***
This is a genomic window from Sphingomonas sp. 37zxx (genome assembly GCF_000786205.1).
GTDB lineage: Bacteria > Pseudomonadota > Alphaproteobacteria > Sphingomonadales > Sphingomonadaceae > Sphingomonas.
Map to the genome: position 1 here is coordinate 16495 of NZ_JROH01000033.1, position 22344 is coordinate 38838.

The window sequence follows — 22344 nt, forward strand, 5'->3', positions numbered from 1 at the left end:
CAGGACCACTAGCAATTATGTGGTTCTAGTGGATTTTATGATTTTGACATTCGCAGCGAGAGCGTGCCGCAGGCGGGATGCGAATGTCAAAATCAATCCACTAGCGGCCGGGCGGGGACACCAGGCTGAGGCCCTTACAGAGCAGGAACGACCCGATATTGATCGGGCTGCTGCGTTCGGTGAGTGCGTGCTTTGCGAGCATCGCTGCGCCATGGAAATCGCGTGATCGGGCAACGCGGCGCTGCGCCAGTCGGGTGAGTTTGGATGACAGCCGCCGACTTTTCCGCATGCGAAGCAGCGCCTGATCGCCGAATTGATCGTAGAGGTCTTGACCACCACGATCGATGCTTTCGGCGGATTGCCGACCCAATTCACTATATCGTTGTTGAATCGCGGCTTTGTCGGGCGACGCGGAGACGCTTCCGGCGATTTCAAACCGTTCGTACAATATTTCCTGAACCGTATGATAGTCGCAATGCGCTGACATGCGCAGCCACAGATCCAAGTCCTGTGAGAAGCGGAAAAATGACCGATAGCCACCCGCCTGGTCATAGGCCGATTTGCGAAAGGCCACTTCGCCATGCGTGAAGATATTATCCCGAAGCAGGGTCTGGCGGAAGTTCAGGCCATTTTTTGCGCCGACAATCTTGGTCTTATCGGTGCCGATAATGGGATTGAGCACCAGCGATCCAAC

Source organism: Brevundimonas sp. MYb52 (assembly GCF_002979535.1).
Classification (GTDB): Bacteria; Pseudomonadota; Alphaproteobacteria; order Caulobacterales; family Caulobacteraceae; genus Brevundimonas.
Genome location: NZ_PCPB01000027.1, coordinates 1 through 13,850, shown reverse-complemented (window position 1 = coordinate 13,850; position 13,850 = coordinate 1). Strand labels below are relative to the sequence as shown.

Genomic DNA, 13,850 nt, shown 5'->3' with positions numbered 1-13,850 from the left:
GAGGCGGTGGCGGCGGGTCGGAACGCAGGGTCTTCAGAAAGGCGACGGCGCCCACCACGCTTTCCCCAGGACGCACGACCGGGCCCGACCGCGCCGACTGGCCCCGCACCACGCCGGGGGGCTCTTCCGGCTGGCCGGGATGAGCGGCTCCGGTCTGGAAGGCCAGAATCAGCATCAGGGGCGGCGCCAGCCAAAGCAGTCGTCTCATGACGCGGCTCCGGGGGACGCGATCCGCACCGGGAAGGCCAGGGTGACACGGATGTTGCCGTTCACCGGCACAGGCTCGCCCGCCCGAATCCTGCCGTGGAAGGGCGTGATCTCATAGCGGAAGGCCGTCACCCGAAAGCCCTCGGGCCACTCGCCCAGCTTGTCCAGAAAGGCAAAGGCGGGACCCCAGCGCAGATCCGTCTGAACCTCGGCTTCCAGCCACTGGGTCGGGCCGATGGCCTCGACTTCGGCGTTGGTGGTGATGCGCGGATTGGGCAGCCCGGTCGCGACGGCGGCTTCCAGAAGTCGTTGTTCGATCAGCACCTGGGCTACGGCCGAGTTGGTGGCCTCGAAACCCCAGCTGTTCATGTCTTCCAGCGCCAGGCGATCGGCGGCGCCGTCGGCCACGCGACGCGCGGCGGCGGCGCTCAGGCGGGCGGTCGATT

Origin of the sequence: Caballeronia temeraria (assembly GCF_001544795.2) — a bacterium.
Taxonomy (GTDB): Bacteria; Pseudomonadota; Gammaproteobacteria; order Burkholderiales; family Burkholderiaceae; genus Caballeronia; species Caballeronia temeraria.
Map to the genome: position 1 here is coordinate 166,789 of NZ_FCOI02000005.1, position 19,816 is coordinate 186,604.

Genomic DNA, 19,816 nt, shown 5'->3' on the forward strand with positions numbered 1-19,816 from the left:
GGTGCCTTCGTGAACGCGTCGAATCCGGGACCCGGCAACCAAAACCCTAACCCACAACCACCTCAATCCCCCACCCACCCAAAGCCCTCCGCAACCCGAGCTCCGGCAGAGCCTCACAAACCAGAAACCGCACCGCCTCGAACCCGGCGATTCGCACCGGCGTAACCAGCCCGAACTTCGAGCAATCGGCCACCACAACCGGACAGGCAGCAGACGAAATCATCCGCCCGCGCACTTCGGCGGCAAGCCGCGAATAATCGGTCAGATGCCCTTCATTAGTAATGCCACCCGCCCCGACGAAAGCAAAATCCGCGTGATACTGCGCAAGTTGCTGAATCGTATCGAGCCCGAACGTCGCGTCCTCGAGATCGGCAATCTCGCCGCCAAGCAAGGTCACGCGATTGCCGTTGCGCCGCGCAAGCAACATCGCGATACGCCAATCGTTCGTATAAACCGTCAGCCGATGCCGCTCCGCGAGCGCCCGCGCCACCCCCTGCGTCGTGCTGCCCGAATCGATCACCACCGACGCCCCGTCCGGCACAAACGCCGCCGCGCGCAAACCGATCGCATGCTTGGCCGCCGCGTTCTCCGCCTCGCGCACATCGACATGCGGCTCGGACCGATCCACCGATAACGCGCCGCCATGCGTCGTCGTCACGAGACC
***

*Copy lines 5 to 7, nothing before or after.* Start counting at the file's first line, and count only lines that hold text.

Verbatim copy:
CAGGACCACTAGCAATTATGTGGTTCTAGTGGATTTTATGATTTTGACATTCGCAGCGAGAGCGTGCCGCAGGCGGGATGCGAATGTCAAAATCAATCCACTAGCGGCCGGGCGGGGACACCAGGCTGAGGCCCTTACAGAGCAGGAACGACCCGATATTGATCGGGCTGCTGCGTTCGGTGAGTGCGTGCTTTGCGAGCATCGCTGCGCCATGGAAATCGCGTGATCGGGCAACGCGGCGCTGCGCCAGTCGGGTGAGTTTGGATGACAGCCGCCGACTTTTCCGCATGCGAAGCAGCGCCTGATCGCCGAATTGATCGTAGAGGTCTTGACCACCACGATCGATGCTTTCGGCGGATTGCCGACCCAATTCACTATATCGTTGTTGAATCGCGGCTTTGTCGGGCGACGCGGAGACGCTTCCGGCGATTTCAAACCGTTCGTACAATATTTCCTGAACCGTATGATAGTCGCAATGCGCTGACATGCGCAGCCACAGATCCAAGTCCTGTGAGAAGCGGAAAAATGACCGATAGCCACCCGCCTGGTCATAGGCCGATTTGCGAAAGGCCACTTCGCCATGCGTGAAGATATTATCCCGAAGCAGGGTCTGGCGGAAGTTCAGGCCATTTTTTGCGCCGACAATCTTGGTCTTATCGGTGCCGATAATGGGATTGAGCACCAGCGATCCAAC

Source organism: Brevundimonas sp. MYb52 (assembly GCF_002979535.1).
Classification (GTDB): Bacteria; Pseudomonadota; Alphaproteobacteria; order Caulobacterales; family Caulobacteraceae; genus Brevundimonas.